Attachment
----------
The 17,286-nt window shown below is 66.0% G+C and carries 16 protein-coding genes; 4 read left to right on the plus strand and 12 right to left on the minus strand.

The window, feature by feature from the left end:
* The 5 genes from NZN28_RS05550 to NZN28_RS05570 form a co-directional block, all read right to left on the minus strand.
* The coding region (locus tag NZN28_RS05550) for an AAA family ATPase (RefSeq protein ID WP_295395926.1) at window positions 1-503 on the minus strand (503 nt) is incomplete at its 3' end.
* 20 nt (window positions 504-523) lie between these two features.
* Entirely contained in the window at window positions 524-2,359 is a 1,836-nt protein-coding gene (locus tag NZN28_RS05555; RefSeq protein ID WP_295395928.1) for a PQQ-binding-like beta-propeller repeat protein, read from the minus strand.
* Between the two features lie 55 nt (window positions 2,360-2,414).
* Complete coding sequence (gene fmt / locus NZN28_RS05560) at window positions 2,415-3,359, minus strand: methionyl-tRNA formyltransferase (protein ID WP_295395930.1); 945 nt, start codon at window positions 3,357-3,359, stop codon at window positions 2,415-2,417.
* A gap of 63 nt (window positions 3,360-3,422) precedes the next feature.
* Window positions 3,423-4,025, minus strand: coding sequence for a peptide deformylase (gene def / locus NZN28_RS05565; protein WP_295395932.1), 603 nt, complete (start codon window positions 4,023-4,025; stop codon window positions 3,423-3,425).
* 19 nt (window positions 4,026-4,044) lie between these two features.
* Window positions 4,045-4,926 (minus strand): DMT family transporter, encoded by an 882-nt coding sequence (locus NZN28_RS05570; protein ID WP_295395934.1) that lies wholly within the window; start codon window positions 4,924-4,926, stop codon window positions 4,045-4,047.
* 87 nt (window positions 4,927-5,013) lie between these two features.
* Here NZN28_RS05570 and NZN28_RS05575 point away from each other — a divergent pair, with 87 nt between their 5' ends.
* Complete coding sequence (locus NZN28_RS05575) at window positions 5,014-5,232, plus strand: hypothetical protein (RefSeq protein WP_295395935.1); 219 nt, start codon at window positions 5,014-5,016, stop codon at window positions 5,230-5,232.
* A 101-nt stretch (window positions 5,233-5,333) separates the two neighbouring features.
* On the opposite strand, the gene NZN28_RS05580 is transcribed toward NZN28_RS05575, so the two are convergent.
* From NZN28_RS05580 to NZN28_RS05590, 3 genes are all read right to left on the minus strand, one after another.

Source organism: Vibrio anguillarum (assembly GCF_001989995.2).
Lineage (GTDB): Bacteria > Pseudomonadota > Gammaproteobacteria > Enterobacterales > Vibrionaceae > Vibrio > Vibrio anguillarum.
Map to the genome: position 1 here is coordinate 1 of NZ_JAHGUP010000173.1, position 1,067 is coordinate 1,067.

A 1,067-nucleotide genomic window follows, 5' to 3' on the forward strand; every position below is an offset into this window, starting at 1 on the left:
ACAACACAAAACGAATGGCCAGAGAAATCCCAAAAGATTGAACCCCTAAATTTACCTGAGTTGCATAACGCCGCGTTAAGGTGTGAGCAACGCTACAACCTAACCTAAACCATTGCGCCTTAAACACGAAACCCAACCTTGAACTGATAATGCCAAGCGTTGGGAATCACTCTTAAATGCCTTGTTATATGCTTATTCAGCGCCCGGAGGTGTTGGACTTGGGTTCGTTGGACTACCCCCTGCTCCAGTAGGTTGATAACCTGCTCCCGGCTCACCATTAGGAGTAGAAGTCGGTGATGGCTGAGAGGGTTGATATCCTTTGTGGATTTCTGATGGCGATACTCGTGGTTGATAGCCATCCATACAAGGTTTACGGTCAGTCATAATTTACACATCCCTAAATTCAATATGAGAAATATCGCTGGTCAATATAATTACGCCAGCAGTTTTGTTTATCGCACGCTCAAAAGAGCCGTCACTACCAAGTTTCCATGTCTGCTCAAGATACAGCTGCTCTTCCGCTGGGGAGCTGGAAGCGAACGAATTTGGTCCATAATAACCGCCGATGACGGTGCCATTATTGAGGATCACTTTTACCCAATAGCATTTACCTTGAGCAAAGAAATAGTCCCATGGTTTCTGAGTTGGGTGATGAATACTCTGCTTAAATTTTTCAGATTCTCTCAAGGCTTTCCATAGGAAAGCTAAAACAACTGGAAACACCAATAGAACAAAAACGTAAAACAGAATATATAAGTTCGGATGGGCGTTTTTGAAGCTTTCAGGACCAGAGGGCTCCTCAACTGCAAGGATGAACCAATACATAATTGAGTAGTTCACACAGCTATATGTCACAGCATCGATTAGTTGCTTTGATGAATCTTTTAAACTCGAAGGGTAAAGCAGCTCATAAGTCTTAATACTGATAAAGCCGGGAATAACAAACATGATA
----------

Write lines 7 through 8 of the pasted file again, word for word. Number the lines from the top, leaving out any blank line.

* Between the two features lie 55 nt (window positions 2,360-2,414).
* Complete coding sequence (gene fmt / locus NZN28_RS05560) at window positions 2,415-3,359, minus strand: methionyl-tRNA formyltransferase (protein ID WP_295395930.1); 945 nt, start codon at window positions 3,357-3,359, stop codon at window positions 2,415-2,417.